Title: Internet-Scale Overlay Hosting
In recent years, overlay networks have emerged as a way to expand the capabilities of the Internet and enable more sophisticated networked applications. Overlay techniques are commonly used in content delivery networks, as well as for teleconferencing, voice-over-IP services and multiplayer online games. In the research domain, Planetlab has demonstrated how a shared Overlay Hosting Service (OHS) can be an engine for the experimental development and deployment of new distributed applications and network services, and NSF's GENI initiative (Global Environment for Network Innovation) seeks to develop a national research testbed based on overlay hosting. While the OHS approachis promising, existing platforms are incapable of handling internet-scale traffic volumes and are subject to high and widely variable latencies, making them unsuitable for high quality service offerings. This talk presents an architecture for high performance overlay hosting and presents results on an initial prototype targeting the Planet Lab research test bed.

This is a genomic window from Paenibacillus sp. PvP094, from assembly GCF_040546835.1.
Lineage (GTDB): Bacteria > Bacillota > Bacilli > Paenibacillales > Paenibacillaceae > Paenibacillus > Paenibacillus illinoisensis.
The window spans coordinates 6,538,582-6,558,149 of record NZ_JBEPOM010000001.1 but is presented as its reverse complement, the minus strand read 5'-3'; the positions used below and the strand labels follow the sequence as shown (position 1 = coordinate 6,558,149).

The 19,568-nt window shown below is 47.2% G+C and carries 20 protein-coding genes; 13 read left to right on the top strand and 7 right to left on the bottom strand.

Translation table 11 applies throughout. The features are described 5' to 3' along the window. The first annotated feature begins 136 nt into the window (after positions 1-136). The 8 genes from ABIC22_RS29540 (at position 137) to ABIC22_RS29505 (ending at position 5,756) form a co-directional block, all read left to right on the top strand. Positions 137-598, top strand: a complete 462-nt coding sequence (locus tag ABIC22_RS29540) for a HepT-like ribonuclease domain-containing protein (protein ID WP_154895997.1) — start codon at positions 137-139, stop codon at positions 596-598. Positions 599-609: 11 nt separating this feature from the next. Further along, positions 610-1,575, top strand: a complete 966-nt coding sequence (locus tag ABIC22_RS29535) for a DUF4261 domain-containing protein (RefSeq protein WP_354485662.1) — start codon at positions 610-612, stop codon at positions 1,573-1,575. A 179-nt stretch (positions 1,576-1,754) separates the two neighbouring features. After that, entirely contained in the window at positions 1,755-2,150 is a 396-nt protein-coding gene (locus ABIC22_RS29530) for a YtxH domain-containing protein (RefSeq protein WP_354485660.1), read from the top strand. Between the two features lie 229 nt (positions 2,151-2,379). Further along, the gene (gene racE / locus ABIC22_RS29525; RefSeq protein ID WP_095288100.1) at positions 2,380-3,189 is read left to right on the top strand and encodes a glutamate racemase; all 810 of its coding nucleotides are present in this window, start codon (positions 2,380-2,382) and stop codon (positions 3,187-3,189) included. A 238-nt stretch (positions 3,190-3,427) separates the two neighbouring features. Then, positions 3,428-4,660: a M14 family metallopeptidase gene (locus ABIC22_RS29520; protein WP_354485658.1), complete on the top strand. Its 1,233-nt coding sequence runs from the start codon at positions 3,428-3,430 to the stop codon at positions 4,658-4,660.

Jonathan S. Turner received the MS and PhD degrees in computer science from Northwestern University in 1979 and 1981. He holds the Barbara and Jerome Cox Chair of Computer Science at Washington University, is Chairman of the Department of Computer Science and Engineering and Director of the Applied Research Lab. The Applied Research Laboratory creates experimental networking technology to validate and demonstrate new research innovations. The Lab's current projects center on extensible networking technology with a particular focus on high performance platforms for overlay hosting services.
Professor Turner served as Chief Scientist for Growth Networks, a startup company that developed scalable switching components for Internet routers and ATM switches, before being acquired by Cisco Systems in early 2000.
Turner is a member of the National Academy of Engineering, a fellow of ACM and a fellow of the IEEE. He received the Koji Kobayashi Computers and Communications Award from the IEEE in 1994 and the IEEE Millenium Medal in 2000. He has been awarded 30 patents for his work on switching systems and has many widely cited publications.